"There's little or no public interaction" with the position's holder, Johnson said. "It is an elevated administrative position."
Hammond argues that citizens are able to access what they need because of increased online services.
The secretary of state is responsible for a multitude of administrative functions, such as filing documents for businesses and corporations, regulating charitable organizations and commissioning notaries public. The office also registers trademarks and acts as the state's cable franchise authority.
It is also known for its annual "Scrooges and Angels" list, which helps charitable givers educate themselves about how various charities spend what they collect.
Hammond, a 46-year-old Spartanburg resident, said he wants to use his third term to step up protections against counterfeit merchandise and to press lawmakers for increased protections for charitable donors.
"I want to make sure that South Carolina attracts business investment and that the services our office provide are as user-friendly as possible," Hammond said. "People can access our Web site any day of the week, any hour of the day."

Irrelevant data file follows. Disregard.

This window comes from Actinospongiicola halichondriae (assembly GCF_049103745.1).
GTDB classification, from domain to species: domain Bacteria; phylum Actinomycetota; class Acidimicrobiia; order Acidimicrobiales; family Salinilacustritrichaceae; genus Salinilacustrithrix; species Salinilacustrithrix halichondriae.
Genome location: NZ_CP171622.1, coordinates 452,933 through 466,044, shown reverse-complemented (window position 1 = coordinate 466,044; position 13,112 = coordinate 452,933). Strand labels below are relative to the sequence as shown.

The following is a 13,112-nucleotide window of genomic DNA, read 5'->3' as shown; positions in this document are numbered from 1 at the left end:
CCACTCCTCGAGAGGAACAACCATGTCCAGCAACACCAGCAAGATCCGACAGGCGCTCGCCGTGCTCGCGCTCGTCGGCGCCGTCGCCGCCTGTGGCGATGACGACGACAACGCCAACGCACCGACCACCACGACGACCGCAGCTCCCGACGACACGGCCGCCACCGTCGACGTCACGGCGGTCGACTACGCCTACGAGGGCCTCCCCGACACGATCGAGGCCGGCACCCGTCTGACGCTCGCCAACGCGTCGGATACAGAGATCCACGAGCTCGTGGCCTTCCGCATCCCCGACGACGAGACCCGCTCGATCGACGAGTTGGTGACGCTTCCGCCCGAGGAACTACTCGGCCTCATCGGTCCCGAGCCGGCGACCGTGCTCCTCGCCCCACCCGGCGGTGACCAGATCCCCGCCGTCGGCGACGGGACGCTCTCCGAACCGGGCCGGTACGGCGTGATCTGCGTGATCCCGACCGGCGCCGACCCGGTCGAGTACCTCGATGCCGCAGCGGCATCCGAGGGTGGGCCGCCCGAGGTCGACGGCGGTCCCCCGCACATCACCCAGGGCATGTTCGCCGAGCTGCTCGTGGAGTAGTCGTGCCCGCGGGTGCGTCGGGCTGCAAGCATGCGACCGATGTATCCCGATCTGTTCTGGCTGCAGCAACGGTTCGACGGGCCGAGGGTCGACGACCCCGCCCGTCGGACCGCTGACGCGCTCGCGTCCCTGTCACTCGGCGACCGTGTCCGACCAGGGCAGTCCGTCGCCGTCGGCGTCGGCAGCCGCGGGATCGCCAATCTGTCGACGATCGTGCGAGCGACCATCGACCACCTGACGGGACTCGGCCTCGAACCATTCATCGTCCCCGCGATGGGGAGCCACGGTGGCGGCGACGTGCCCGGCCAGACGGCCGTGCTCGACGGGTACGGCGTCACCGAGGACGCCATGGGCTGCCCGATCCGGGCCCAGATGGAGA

Hammond points to the establishment of the "Business One Stop" Web site, which allows businesses to file permits, licenses, registrations, and offers links to other state agencies as a major step forward.
"We've been able to streamline bureaucratic processes," Hammond said.
For example, he said, the state's 140,000 notaries public may now review and renew their commissions online.
Hammond was first elected secretary of state in 2002 and re-elected in 2006.
He was elected Spartanburg County clerk of court in 1996 and re-elected in 2000.
Johnson, a retired 75-year-old public relations executive who has been active in the Democratic Party in Richland County and lives in Columbia, said she thinks the office could be a nonpartisan position appointed by lawmakers, rather than elected.
Johnson said the secretary's responsibilities could be wrapped into those of the lieutenant governor, as several other dozen states do.
She said she decided to run because she didn't think enough women hold elective offices in the state.